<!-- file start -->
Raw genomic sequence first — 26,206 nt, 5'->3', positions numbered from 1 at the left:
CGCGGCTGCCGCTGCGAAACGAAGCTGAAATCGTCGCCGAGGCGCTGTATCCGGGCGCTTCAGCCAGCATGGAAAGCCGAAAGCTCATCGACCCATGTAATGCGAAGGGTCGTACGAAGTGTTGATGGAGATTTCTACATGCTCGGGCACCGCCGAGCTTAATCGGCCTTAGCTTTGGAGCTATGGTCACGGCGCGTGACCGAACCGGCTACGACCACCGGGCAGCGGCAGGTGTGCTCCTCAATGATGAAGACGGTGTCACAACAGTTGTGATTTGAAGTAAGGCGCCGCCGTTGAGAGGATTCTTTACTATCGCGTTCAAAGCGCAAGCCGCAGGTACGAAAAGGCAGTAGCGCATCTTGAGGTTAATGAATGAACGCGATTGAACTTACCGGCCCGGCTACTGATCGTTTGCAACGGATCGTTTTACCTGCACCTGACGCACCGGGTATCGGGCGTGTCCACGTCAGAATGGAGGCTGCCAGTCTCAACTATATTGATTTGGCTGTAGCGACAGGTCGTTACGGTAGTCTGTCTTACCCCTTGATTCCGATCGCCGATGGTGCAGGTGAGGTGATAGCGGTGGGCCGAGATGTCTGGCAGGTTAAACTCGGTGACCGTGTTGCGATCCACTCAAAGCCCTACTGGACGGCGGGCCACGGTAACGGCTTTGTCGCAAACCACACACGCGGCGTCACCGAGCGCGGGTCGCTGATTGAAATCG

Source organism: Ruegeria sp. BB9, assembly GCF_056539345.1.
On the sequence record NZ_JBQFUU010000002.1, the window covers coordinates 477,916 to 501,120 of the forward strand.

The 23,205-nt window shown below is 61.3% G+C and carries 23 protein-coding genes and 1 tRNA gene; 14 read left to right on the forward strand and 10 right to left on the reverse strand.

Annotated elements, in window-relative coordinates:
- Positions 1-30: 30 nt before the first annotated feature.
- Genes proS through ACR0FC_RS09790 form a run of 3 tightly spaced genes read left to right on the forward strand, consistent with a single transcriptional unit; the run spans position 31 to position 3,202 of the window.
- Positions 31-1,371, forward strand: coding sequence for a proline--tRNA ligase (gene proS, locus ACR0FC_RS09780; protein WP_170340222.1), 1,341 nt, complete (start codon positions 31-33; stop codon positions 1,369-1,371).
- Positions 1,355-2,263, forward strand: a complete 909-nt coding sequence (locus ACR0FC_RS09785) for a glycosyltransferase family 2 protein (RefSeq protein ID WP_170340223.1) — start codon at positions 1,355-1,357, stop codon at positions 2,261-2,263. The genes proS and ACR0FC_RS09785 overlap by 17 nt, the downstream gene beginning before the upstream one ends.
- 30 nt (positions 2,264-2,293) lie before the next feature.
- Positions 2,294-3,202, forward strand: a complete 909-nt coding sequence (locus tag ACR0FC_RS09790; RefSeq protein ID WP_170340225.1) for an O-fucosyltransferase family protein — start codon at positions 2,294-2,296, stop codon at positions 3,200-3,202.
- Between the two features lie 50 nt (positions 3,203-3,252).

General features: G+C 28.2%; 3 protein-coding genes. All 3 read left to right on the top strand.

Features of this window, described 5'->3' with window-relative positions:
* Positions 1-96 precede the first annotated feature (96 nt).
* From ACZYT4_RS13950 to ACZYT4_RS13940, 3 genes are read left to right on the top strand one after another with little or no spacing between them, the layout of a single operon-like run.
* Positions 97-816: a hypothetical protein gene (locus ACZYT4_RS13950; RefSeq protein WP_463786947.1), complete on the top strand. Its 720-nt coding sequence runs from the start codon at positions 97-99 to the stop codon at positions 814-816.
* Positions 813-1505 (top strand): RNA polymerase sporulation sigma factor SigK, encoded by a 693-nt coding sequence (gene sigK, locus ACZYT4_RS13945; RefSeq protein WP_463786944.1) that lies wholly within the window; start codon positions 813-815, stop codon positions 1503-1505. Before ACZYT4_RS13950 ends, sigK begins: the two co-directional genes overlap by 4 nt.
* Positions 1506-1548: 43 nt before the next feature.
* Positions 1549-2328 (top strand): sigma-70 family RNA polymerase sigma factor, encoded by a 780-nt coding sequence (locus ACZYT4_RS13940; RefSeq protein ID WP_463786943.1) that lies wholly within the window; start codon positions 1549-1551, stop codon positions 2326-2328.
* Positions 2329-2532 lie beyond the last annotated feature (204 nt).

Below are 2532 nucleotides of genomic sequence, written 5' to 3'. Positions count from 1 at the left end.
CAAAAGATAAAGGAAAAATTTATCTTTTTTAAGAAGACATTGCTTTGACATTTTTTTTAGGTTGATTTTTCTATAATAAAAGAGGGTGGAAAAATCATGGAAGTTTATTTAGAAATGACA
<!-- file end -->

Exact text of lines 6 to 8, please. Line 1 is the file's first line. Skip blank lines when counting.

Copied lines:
Annotated elements, in window-relative coordinates:
- Positions 1-30: 30 nt before the first annotated feature.
- Genes proS through ACR0FC_RS09790 form a run of 3 tightly spaced genes read left to right on the forward strand, consistent with a single transcriptional unit; the run spans position 31 to position 3,202 of the window.